5.24.6. All these observed the fourteenth day of the passover according to the Gospel, deviating in no respect, but following the rule of faith. And I also, Polycrates, the least of you all, do according to the tradition of my relatives, some of whom I have closely followed. For seven of my relatives were bishops; and I am the eighth. And my relatives always observed the day when the people put away the leaven.


Subjects of this text:

subject book bibliographic info
aktiōphis Edmonds, Drawing Down the Moon: Magic in the Ancient Greco-Roman World (2019) 198
alexander of abonoteichos Edmonds, Drawing Down the Moon: Magic in the Ancient Greco-Roman World (2019) 198
anicetus Osborne, Irenaeus of Lyons (2001) 6
anti- martyrdom, gnostics as Moss, Ancient Christian Martyrdom: Diverse Practices, Theologies, and Traditions (2012) 183
apocryphon of john Moss, Ancient Christian Martyrdom: Diverse Practices, Theologies, and Traditions (2012) 183
asia minor, christianity in Moss, Ancient Christian Martyrdom: Diverse Practices, Theologies, and Traditions (2012) 183
baptism Osborne, Irenaeus of Lyons (2001) 146
blasphemy, heresy as Boulluec, The Notion of Heresy in Greek Literature in the Second and Third Centuries (2022) 189
canon and criterion of truth Osborne, Irenaeus of Lyons (2001) 146
carthage, and montanism/new prophecy Moss, Ancient Christian Martyrdom: Diverse Practices, Theologies, and Traditions (2012) 183
catholic church Moss, Ancient Christian Martyrdom: Diverse Practices, Theologies, and Traditions (2012) 183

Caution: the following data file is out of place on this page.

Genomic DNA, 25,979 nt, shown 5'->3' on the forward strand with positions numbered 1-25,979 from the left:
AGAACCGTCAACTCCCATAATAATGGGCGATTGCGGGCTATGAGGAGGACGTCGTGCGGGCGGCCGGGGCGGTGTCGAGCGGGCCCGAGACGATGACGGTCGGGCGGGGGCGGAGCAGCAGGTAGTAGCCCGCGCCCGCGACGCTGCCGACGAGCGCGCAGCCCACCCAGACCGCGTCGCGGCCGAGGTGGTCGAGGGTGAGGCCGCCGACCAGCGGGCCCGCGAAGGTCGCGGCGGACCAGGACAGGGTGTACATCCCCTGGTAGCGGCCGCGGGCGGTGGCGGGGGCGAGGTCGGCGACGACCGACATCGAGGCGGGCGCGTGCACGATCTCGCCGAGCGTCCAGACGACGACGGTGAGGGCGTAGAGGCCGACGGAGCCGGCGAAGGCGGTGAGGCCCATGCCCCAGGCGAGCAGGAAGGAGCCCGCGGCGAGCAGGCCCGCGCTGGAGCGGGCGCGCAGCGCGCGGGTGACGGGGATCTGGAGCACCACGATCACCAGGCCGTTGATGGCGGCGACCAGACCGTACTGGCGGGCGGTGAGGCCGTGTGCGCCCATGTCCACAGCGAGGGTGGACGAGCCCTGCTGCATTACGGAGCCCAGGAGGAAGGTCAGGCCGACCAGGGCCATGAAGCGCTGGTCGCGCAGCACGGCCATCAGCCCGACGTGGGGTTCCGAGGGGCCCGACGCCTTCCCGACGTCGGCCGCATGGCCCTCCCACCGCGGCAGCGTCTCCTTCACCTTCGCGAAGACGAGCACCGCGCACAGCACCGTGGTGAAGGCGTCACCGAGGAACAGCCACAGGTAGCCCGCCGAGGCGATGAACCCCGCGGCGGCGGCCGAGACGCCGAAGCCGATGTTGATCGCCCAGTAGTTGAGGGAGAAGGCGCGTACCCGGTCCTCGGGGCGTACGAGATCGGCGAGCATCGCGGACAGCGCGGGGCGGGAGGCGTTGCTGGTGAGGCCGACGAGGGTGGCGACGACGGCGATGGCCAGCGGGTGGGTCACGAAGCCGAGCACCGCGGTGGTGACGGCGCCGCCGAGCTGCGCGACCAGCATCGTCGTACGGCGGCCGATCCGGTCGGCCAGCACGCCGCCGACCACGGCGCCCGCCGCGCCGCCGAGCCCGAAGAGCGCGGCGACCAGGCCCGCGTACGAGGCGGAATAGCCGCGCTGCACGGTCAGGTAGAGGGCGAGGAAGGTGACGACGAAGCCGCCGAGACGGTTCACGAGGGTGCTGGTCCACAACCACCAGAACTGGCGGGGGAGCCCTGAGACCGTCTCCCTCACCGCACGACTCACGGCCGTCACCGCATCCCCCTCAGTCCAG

charisma and truth Osborne, Irenaeus of Lyons (2001) 146
christianity Edmonds, Drawing Down the Moon: Magic in the Ancient Greco-Roman World (2019) 198
cicero Edmonds, Drawing Down the Moon: Magic in the Ancient Greco-Roman World (2019) 198
comedy Edmonds, Drawing Down the Moon: Magic in the Ancient Greco-Roman World (2019) 198
cult of saints, dating of Moss, Ancient Christian Martyrdom: Diverse Practices, Theologies, and Traditions (2012) 183
divination Edmonds, Drawing Down the Moon: Magic in the Ancient Greco-Roman World (2019) 198
easter controversy Osborne, Irenaeus of Lyons (2001) 6
edessa Moss, Ancient Christian Martyrdom: Diverse Practices, Theologies, and Traditions (2012) 183
euripides Edmonds, Drawing Down the Moon: Magic in the Ancient Greco-Roman World (2019) 198
gnosticism, distinction from other heresies Boulluec, The Notion of Heresy in Greek Literature in the Second and Third Centuries (2022) 555
gnosticism, succession and schools within Boulluec, The Notion of Heresy in Greek Literature in the Second and Third Centuries (2022) 177
greek magical papyri, xiii, xv Edmonds, Drawing Down the Moon: Magic in the Ancient Greco-Roman World (2019) 198
heresy, division/multiplicity of Boulluec, The Notion of Heresy in Greek Literature in the Second and Third Centuries (2022) 177
hippolytus Edmonds, Drawing Down the Moon: Magic in the Ancient Greco-Roman World (2019) 198